Borrowed from racketboy.com :
What You Need:
SNES Game Battery Swap Walkthrough
- 3.88 mm security bit. You need this to unscrew the funky hexagon-shaped bolts on SNES carts.
- A SNES Game Battery (aka an CR2032)
- A basic soldering iron, nothing fancy. I bought a kit at radioshack
for $8, came with a 45-watt iron. (You COULD also just tape the battery
in instead of soldering)
- An X-Acto knife, or some kind of scraping razor. It justneeds to be
a VERY thin knife, one you don’t mind getting stained up. A kit with a
variety of blades can also be found at Radioshack, Wal-Mart or craft
stores, for around $4.
- Some Electrical tape.
- Clean your hands thoroughly first.
- With your SNES cart lying face-side up on a table, you’ll see the
two hexagon bolts on the bottom two corners. Use your 3.88 mm security
bit to remove these bolts.
- Lift the cart’s front cover by pulling up, toward you. You’ll see
thebackside of the game’s board. Lift the board out. Try not to touch
anythingbut the edges any more than you have to.
- On the other side of the board, you’ll see the battery on the top
left corner, a silver circle about the size of a nickel. The battery is
soldered onto connectors above and below, at two points on each
connector. The next step is to break these solder points (carefully!)
(Edit: I have found that my copy of Final Fantasy 3 has 4 solder points
on each side, but all my Nintendo made games have only 2. YMMV.)
- If you plan on soldering for the best connection (otherwise, skip
to part 8), plug in your soldering iron, wait for it to heat up(it’ll
change color when it’s done.) Set your razor against it, for a minute
or 2. Slide the hot razor between the battery the top connector, push
it against the first solder point. You will need to find a safe and
comfortable position to push from– you will need a bit of leverage, but
also be careful of your fingers and chips on the game. Be VERY patient–
with enough reheating, pushing, and some cutting, the first point will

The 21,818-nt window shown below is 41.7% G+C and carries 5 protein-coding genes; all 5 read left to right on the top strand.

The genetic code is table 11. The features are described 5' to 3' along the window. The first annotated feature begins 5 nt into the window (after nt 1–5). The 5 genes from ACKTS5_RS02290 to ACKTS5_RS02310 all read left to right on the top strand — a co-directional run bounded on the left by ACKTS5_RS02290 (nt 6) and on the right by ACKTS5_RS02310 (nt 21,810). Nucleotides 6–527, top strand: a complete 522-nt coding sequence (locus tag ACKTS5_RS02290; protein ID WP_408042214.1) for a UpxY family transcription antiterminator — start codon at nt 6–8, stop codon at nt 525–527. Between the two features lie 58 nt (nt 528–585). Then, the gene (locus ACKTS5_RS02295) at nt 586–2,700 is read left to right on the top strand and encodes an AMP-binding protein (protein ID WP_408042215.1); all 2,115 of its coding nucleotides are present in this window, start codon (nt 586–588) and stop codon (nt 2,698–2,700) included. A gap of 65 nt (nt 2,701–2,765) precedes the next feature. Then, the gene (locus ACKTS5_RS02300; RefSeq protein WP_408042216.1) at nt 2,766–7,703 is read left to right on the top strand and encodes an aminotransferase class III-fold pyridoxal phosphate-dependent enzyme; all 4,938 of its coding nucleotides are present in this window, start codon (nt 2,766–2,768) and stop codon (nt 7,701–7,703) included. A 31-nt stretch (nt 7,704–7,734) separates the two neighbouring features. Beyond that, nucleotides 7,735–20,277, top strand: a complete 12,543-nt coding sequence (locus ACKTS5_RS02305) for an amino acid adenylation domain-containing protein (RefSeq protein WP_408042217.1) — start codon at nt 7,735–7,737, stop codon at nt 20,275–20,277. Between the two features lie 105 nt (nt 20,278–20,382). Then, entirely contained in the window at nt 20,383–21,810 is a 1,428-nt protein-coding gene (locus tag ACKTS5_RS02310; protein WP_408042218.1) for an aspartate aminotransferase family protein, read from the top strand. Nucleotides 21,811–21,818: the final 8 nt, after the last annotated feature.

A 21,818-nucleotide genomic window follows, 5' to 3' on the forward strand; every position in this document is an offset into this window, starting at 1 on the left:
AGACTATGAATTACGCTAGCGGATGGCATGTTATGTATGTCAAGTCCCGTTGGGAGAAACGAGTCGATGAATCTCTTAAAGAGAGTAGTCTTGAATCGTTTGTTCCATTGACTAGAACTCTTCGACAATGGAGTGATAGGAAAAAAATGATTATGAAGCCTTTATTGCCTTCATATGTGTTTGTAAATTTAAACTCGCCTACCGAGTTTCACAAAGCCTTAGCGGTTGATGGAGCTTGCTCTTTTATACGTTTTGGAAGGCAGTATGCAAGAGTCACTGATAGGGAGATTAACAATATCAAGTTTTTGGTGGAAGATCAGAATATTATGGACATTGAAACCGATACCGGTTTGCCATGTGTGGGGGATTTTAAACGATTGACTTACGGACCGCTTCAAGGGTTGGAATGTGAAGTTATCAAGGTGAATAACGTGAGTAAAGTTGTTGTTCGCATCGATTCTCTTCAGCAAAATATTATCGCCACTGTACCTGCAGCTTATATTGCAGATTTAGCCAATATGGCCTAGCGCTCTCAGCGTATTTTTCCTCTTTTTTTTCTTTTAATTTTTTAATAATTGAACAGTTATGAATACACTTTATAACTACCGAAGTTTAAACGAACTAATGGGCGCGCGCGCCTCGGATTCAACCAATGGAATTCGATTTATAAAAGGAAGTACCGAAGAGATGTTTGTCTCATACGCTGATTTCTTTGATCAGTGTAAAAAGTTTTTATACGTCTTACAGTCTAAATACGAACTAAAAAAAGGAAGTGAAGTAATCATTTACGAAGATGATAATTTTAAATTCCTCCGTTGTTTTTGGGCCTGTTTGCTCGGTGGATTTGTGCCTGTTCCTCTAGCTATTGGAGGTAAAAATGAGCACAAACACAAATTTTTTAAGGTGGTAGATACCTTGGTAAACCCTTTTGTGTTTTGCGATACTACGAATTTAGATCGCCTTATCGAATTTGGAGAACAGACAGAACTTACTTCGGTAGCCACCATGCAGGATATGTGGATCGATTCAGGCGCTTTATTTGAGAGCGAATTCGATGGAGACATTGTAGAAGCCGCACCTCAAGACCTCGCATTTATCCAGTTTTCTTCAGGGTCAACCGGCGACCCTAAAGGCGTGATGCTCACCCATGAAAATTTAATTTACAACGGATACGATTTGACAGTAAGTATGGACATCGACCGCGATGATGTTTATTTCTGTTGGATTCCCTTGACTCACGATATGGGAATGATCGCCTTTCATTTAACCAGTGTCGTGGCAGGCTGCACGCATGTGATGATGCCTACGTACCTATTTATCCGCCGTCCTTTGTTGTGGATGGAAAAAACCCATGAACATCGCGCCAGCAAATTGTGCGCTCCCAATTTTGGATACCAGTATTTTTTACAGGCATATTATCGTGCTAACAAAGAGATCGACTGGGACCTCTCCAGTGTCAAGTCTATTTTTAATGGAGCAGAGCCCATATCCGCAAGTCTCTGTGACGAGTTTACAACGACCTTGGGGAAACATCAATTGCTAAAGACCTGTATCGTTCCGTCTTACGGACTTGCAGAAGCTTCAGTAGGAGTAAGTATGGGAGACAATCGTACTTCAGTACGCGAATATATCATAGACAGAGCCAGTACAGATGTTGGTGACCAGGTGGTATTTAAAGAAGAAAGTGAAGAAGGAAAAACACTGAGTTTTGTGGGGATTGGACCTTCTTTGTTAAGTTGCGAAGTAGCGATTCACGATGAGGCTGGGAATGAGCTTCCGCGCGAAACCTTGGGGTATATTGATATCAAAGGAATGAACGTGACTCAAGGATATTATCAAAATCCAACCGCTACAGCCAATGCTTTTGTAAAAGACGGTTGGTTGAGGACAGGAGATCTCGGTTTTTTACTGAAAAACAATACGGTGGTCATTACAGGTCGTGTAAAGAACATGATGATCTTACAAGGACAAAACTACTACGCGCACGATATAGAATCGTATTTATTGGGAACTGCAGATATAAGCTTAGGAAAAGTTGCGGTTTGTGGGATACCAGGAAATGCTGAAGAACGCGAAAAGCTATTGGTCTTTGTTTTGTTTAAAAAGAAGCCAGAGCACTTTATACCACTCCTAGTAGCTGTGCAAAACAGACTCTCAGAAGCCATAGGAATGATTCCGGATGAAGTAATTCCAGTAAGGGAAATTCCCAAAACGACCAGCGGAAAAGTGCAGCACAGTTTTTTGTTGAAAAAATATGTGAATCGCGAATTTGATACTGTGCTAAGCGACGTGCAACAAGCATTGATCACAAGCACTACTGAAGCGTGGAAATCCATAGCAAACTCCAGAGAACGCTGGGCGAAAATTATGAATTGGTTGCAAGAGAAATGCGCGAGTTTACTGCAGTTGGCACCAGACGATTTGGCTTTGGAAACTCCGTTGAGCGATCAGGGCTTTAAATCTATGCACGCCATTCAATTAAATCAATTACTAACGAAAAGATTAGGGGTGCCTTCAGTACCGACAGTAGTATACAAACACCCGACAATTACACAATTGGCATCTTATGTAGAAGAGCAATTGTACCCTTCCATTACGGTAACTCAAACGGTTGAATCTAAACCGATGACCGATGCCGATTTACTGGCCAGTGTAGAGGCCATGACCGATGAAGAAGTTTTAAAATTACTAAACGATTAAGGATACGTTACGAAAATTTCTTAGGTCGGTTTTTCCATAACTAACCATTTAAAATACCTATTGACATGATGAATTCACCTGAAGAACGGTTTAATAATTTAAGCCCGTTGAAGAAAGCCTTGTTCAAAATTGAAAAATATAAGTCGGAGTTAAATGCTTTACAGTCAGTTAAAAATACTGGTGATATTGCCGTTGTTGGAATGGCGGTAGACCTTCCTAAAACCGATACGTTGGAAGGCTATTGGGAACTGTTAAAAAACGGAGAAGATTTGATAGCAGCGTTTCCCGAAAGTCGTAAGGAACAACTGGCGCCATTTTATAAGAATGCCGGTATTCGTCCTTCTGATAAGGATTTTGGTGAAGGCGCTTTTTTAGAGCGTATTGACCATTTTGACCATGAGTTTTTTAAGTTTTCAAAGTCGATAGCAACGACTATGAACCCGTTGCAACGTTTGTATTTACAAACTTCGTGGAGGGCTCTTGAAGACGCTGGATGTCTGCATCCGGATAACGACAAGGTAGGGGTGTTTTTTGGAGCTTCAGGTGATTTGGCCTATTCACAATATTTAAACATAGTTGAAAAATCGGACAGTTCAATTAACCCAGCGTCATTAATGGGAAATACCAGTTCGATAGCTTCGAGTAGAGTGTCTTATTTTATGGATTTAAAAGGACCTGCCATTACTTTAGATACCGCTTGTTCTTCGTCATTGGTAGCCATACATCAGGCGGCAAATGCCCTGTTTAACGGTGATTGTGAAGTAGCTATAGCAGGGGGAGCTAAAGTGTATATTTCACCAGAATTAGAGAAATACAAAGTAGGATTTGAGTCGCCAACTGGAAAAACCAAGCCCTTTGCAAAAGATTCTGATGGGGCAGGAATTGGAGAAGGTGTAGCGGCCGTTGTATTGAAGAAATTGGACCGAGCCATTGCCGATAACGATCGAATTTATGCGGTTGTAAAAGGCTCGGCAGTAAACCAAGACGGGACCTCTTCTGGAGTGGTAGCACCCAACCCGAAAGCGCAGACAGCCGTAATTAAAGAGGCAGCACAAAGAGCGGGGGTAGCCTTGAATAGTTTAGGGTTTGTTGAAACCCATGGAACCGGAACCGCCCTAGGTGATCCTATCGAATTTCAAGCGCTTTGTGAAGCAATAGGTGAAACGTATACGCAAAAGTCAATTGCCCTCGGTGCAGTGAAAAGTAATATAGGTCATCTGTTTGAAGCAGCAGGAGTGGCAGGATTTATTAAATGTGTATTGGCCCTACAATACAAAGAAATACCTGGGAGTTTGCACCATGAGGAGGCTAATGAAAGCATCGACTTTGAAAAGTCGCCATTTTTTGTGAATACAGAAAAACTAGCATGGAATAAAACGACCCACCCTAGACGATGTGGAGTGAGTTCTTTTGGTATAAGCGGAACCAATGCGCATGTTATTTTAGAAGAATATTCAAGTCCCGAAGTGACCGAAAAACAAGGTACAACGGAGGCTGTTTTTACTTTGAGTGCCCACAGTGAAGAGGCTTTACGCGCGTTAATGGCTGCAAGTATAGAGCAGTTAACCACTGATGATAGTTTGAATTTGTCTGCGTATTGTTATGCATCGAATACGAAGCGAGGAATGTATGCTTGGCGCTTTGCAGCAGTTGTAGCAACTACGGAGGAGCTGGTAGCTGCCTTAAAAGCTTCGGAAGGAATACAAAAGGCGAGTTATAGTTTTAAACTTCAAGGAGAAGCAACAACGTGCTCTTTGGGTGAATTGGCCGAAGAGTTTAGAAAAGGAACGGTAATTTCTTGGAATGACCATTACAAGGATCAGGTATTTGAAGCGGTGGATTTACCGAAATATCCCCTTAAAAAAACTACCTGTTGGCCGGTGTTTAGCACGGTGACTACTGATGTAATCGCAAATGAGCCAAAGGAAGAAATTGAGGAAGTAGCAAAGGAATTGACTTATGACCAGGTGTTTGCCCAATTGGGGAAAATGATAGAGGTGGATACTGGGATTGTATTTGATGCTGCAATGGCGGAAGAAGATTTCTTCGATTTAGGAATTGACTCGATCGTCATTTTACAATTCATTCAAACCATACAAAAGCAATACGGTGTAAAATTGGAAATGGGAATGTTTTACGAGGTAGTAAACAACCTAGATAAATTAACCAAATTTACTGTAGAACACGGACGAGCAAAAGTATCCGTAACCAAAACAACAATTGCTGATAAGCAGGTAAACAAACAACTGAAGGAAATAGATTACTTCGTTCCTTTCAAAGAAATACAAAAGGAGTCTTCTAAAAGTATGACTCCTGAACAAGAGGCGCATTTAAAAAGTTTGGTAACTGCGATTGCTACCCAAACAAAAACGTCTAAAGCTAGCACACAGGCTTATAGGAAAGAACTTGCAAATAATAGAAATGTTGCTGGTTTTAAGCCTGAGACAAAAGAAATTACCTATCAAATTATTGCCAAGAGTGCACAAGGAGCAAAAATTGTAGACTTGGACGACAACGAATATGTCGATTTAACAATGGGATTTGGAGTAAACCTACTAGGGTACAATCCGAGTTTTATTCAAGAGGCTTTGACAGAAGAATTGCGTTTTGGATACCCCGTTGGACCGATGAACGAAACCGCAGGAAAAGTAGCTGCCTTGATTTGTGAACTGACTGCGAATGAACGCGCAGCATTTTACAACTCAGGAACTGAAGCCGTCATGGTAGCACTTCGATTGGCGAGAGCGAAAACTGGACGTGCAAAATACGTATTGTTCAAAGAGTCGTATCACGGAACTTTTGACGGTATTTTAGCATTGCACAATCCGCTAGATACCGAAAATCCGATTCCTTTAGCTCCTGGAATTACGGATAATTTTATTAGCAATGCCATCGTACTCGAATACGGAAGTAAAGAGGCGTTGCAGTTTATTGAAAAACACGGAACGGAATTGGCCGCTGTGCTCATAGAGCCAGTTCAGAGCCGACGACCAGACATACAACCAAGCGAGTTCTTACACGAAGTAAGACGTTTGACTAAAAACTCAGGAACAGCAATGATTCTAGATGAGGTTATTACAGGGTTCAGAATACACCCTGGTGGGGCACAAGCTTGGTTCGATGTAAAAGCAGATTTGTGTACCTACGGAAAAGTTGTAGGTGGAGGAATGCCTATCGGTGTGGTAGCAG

- You have two choices– either repeat the process on the second
point, or attempt to “wiggle” it loose. If you choose to wiggle it, be
very careful not to snap off the connector or bend it completely out of
shape. A little bending is fine.
- For the bottom connection, cut the first connection the same way
you did the first. For the second connection, wiggling is less risky
since it’s the last one, but still be very aware of what you are doing
and be patient. Each game is soldered differently, so make your best
- Either solder the New battery back on if you know how or tape it
into place. To tape it, take a 2 inch piece of tape and place it under
the bottom connector. Place the battery in between the two connectors
and wrap the tape around it as tight as possible. You can even double
up the tape, to make sure the battery won’t go any where.
- Turn the board back over (battery-side down) replace it into the
back cover of the cart. The slots it fits into are arranged so you
won’t be able to re-insert it upside down, so if you’re having trouble
putting it back in, turn it over!
- Place the front cover of the cart over this. Remember the hooks
that slide into the back cover? They make it so you have to angle the
back cover down & away from yourself. Replace the 2 hexagon bolts.
If the board still rattles, you might need to tighten the bolts down a
bit more. If you taped the battery in, it’ll probably be a snug fit.
- Pop the game into your SNES, play long enough to save. Turn the
machine off, take the game out and throw it around. Tap it on a table,
drop it, rattle it, be rought with it but don’t break it! This is just
to test how secure your battery is in there. If you plug it back in and
still have your save, congrats. Chances are, your battery is secure for
the next 10 years.